It’s been a bit hectic at Almost Home Foundation the past couple of weeks. The suburban rescue took in 35 dogs when the Puppy Parlor – a pet store and puppy mill – closed its doors on February 24 after being the focus of protests for well over a year. As the organization works to get the dogs ready for adoption, they are also working on raising funds to help pay for the veterinary care incurred by the rescue.
The Puppy Parlor had been cited by the Humane Society of the United States as being one of the 100 worst puppy mills in the United States. It also the focus of an HSUS investigation of Chicago pet stores linked the pets sold in stores back to puppy mills. In the time since, the Puppy Parlor was subject of almost daily protests by the Companion Animal Protection Society (CAPS).
Puppy Parlor rescues
“We had previously connected with a woman a couple of years ago that had been hoarding dogs and had rescued and rehomed 22 of her dogs,” says Chuck Hanson, one of the founders of Almost Home Foundation. “She knew the owner of the pet store. She was able to connect us to her so that the dogs could be rescued and given a chance at a better life.”
For over a year, CAPS volunteers and supporters of the West Suburban Humane Society appeared at the Puppy Parlor almost daily for protests about the store. According to reports from the Illinois Department of Ag, the HSUS and others, Tammy Coglianese had cages stacked four high in her back room where she was breeding small dogs for the store.
“When we first connected with the store’s owner, she had 40 dogs in the store and we offered to take them all immediately,” adds Hanson. “She wasn’t ready to give them all up. We did the rescue in three phases. In the end, some of the breeding females weren’t turned over to rescue. We have heard that at least one has had a litter of puppies.”
Hanson points out that when a mill closes, the mothers are the last to leave because they can still generate revenue. In this case, Coglianese has not lost her license with the Illinois Department of Agriculture. That opens the door for her to breed and sell more dogs.
Getting ready for adoption
After the rescue, Almost Home Foundation immediately went to work getting the dogs cleaned, groomed and checked out by a veterinarian. One of the first dogs rescued had a broken femur, which has been repaired. All the dogs needed to be spayed and neutered and there were dogs with tick and Lime Disease. Folgers pictured at the top of this story had surgery for hip dysplasia. Dogs had foot problems and other health issues associated with living their lives in cages.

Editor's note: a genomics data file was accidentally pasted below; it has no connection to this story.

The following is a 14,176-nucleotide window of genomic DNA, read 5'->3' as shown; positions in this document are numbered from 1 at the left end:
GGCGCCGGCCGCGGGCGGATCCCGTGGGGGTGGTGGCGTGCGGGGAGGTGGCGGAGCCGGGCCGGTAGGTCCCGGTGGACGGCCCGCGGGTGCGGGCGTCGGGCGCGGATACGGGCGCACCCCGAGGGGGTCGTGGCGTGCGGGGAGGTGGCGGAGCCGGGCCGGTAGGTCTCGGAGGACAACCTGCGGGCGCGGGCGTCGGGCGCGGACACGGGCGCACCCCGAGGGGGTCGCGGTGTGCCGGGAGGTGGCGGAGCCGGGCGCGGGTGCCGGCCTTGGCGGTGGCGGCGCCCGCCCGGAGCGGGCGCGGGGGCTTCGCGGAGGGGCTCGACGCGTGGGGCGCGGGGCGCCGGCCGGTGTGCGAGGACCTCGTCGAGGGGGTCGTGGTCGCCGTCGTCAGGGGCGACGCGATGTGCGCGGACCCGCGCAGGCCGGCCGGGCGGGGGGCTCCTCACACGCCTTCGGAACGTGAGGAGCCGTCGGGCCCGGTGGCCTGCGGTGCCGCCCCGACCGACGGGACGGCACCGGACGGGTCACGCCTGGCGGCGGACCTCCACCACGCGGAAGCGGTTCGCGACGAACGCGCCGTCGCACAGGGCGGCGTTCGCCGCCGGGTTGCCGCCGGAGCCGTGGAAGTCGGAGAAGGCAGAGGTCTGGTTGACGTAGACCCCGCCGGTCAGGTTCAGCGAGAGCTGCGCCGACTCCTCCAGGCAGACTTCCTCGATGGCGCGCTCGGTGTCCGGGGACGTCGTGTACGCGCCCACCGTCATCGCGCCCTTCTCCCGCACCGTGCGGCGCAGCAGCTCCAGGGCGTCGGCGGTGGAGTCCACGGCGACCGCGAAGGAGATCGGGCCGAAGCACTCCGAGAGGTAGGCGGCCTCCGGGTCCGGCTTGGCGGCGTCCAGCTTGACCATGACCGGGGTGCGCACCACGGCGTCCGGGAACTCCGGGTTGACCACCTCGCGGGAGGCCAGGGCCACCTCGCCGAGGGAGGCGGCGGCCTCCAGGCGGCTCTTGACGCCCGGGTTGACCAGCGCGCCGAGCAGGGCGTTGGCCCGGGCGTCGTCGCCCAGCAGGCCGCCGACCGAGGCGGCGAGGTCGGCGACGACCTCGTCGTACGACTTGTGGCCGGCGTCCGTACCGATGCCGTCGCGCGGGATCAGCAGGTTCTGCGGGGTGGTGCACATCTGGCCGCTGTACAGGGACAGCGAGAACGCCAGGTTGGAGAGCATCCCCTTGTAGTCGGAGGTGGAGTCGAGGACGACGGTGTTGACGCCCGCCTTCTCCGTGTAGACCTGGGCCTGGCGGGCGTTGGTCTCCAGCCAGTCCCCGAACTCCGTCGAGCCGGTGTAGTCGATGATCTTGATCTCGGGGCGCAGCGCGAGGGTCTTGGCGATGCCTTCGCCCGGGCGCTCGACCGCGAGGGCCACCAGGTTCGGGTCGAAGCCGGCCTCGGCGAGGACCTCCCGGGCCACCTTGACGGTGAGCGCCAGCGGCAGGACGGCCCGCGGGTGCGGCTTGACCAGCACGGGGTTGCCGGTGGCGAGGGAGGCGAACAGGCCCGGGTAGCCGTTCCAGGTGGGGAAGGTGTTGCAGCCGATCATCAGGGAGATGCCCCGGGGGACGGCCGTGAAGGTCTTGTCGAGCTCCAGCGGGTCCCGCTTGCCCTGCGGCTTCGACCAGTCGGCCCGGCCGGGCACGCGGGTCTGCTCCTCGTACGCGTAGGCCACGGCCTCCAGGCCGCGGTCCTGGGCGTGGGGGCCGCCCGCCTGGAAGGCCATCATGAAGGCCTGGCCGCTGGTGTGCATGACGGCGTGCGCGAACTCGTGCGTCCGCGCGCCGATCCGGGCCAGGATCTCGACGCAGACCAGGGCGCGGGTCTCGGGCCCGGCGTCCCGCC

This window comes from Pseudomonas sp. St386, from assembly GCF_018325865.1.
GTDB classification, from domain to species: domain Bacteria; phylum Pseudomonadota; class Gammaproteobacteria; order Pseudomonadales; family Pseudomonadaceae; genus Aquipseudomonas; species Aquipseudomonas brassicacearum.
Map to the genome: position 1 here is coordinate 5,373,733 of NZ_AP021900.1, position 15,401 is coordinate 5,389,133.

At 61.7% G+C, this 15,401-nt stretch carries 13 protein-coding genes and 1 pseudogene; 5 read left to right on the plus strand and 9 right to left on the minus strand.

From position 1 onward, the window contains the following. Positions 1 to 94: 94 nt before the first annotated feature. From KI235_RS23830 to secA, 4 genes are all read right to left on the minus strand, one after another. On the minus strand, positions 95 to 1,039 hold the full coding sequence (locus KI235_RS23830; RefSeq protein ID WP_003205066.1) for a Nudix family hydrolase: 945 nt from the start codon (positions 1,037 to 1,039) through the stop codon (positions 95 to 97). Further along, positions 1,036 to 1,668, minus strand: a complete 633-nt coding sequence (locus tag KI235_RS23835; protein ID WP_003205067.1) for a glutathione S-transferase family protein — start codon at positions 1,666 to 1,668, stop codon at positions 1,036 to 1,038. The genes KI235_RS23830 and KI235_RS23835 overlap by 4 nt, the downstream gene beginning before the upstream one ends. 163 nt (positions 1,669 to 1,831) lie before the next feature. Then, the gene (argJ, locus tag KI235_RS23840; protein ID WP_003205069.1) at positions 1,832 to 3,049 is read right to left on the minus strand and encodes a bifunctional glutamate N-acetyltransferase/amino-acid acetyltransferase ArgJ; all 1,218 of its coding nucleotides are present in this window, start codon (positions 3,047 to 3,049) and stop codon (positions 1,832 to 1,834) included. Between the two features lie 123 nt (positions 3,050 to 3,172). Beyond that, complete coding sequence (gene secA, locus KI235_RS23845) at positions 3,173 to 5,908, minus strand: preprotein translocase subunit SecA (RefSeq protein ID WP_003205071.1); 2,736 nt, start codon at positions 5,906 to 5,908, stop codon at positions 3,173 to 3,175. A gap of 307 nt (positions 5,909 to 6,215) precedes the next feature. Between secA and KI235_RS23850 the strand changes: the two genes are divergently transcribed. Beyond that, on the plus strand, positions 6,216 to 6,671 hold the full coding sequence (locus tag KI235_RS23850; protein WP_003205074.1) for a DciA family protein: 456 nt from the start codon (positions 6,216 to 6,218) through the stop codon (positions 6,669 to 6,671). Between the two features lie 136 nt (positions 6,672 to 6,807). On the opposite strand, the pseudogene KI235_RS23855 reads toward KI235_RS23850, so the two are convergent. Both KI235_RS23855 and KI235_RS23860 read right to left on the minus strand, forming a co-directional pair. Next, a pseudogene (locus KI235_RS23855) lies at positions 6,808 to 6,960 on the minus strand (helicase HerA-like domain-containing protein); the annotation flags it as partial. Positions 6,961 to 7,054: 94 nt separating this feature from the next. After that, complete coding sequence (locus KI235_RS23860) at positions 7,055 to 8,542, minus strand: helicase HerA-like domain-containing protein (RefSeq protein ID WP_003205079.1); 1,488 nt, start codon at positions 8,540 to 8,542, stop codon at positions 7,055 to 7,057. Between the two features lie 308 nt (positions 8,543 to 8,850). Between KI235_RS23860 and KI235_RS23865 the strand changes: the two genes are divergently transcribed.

“They were in pretty good shape considering and were more social than we expected,” said Hanson. “We had a pen set up where we took the dogs after rescue. The last group bounced around and played and had a great time once they were let loose. It was so beautiful it made some of us cry. Many of the dogs do have housetraining issues, which is common for puppy mill rescues.”
There were a variety of small breed dogs at the pet store – pugs, Shih Tzus, Lsasos, poodles and puggles. Dogs ranged in age from 8 months old to 3 or 4 years old. Although the pet store also had a grooming parlor, it appeared that the only times dogs were groomed is when they were about to be put on the floor for sale.
Fundraising for the Puppy Parlor rescues
When all is said and done, the cost for the rescue is expected to be between $10 and $15 thousand. Almost Home has started an online fundraiser to help pay some of those bills. The group will also be hosting a Texas Hold ‘em and a Vegas-style impersonator event to raise funds for the rescue as well. The Vegas-style event is slated for April 5.
“This is a red carpet event that will feature professional impersonators from Vegas – Joan Rivers, Brittney Spears, Elvis, The Blues Brothers and many more,” says Hanson. “The entertainers are volunteering their talents so that we can have a great show to raise funds for some of the vet bills we’ve incurred. It’s a great show and a great way to help the dogs.”
More details and tickets are available online. The event will be held at the Meadows Club at 2950 Golf Road in Rolling Meadows from 6 to 10 p.m. Single tickets are $75 and VIP tickets that include two drinks are $95. There is also a VIP table of 10 for $700. Doors open at six with reception from 7 to 8 and dinner and show after that.
The Texas Hold ‘Em will be at the Real Time Bar and Grill on May 3 starting at 7 p.m. Real time is at 112-=22 West Devon in Elk Grove Village. The buy-in is at $100 and there will be prizes for the top players.
Some of the dogs from this rescue have already been adopted into their forever homes.
“We’re glad we’ve been able to do this,” says Hanson. “So many smaller rescues step up to hel and end up in trouble because they don’t have the fundraising and connections in place. We have great relationships with our veterinarians and we work on events that will help us rescue more animals.”
Almost Home Foundation got its start after Hurricane Katrina when a group of people brought a van full of donations to New Orleans. They came back with 40 dogs and have rescued and adopted out dogs and cats ever since. Learn more about the rescue online and their Facebook page.
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